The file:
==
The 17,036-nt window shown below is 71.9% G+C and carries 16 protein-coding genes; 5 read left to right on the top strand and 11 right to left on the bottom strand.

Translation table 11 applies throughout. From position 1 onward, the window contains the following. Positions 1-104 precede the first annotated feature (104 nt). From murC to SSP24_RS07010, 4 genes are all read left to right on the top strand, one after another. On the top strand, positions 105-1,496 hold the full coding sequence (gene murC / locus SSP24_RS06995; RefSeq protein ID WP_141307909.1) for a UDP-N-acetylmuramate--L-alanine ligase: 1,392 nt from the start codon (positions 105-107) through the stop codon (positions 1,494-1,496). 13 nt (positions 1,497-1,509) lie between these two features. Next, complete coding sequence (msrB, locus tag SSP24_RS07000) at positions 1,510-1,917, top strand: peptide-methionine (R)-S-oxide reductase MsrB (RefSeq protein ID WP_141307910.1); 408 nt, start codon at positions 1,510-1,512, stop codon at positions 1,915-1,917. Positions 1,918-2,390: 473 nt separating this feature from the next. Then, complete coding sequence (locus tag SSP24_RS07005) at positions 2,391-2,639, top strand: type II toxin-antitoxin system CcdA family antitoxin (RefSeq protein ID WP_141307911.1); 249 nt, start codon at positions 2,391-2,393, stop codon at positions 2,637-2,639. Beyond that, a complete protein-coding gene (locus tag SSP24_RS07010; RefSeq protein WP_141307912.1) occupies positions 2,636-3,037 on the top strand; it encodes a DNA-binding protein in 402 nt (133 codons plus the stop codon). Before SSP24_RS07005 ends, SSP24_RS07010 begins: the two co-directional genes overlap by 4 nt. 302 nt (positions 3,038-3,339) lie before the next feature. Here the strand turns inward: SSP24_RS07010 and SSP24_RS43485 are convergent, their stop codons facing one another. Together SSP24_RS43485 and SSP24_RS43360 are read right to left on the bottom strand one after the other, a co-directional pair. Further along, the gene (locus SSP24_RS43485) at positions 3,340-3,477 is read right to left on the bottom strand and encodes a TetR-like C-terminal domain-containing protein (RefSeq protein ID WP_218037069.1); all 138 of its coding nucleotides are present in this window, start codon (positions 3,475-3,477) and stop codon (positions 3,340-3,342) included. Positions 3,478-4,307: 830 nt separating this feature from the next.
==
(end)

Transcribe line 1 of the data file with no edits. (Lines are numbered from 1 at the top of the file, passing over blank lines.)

The 17,036-nt window shown below is 71.9% G+C and carries 16 protein-coding genes; 5 read left to right on the top strand and 11 right to left on the bottom strand.